Large Print Reviews
Imperium: A Novel of Ancient Rome
By Robert Harris
A Novel of Ancient Rome
By Robert Harris
Thorndike Press Large Print (2007)
ISBN 10: 0-7862-9305-5
ISBN 13: 978-0-7862-9305-6
Genre: Historical Fiction
Reviewed by Herbert White - October 3, 2007
In Imperium, Robert Harris again returns to the world of Ancient Rome as he follows the life and adventures of Tiro. The confidential secretary and slave of Marcus Tullius Cicero, Roman statesman, lawyer, orator, and man of letters. Tiro was 24-years-old when he was assigned to serve Cicero, and Cicero was 27. For the next 36 years the two men ate, studied, schemed, and worked together. As this story begins, Tiro is an old man who has at long last been granted his freedom and has retired to the country. As his death begins to loom near, Tiro has decided to consign all of his, and Cicero's secrets, to print.
>From beginning to end, this is an artful and compelling account of the life of Cicero, as told via the memories of his companion and servant. Within the pages of this book Harris not only presents a realistic, albeit fictional, biography of Cicero, but also an intimate glimpse into Ancient Roman life and its complex and oftentimes deadly political machinations. Along the way, Harris recounts one of the most gripping and suspenseful courtroom dramas to have graced history that pitted Cicero against Gaius Verres, the corrupt governor of Roman Sicily who was on trial for extortion.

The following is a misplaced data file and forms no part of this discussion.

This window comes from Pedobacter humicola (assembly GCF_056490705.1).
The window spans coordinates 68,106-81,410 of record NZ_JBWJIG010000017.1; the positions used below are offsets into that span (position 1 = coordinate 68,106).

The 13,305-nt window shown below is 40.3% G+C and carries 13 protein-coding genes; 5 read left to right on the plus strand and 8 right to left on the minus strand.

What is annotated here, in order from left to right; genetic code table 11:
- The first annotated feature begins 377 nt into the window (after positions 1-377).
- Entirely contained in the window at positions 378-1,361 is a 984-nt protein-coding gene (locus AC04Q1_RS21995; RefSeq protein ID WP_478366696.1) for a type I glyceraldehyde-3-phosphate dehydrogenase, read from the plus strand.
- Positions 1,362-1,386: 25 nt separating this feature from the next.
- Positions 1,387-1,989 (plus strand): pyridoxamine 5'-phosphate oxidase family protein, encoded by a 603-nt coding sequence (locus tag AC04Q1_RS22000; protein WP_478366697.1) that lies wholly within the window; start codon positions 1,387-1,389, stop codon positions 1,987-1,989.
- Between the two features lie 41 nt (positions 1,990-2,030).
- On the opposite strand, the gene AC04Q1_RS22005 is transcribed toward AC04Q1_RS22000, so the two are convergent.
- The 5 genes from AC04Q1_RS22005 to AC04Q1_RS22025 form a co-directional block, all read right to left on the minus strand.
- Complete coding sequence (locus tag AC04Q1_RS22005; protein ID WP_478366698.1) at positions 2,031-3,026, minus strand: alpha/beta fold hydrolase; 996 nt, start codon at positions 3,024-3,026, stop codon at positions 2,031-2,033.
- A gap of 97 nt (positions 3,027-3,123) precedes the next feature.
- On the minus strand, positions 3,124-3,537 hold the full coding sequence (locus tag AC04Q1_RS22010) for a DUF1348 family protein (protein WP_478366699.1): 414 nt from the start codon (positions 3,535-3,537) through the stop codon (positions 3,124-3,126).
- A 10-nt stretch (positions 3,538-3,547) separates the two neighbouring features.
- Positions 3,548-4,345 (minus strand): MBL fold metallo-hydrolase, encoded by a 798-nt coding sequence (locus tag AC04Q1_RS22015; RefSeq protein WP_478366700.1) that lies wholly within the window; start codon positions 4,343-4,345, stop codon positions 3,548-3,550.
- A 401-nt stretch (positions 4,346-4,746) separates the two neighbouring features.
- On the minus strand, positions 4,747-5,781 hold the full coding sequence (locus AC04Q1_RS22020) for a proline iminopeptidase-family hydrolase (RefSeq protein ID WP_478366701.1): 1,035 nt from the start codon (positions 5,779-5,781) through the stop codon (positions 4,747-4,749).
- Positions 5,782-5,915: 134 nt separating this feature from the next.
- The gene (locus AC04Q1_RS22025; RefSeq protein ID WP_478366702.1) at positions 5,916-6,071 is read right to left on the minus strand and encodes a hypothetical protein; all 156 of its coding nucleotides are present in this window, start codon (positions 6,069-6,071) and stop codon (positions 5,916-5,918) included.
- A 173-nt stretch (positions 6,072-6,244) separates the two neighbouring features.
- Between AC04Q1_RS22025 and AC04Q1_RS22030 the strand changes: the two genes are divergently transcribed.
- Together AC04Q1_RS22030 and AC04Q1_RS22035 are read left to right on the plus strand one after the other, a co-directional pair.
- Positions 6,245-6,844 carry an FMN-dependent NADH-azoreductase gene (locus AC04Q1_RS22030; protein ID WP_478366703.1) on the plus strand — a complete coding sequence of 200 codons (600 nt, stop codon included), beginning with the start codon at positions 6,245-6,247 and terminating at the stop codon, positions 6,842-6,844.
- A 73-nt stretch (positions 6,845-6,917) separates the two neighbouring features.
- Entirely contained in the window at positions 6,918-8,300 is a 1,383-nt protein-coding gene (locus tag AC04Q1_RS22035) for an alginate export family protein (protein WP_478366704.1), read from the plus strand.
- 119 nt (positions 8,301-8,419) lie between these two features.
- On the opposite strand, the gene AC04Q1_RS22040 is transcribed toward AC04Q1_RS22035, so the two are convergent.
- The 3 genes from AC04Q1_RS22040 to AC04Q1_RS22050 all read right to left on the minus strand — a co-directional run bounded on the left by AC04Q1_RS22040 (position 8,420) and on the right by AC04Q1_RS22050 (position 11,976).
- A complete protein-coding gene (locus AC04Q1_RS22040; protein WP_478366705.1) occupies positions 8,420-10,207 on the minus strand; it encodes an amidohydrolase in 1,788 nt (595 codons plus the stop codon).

Cicero led a fascinating life, rising from being nothing much more than the stuttering son of a provincial landowner to, in 63 BC, becoming the Consul of Rome - the highest office in the Roman Empire at the time. A staunch adherent to the ideals of the Roman Republic, Cicero refused to join Julius Caesar, Pompey, and Crassus in their attempt to rest control of the government away from the Senate. Eventually, Cicero's enemy gained the upper hand, and Cicero was assassinated.
In Imperium, Harris begins to chronicle Cicero's outstanding life and deeds, and by extension, the life of his slave Tiro. From my understanding, Imperium is only the first book in a planned series that will serve as a comprehensive, fictional biography of Cicero. This is a non-stop thriller that is hard to put down. Harris' writing is vivid, detailed, and the story fast-paced and historically based. In addition, using Tiro as the narrator of this story was an artful choice, allowing the narrator to provide insights into Cicero's life that would not have been possible if Cicero was the narrator. As well, writing from Tiro's viewpoint also allows the readers to experience what life was like for both Roman slaves and aristocrats.
Imperium will delight not only Harris' fans, as well as anyone interested in historical fiction, Roman history, or the life of Rome's premier orator, lawyer, and political strategist.
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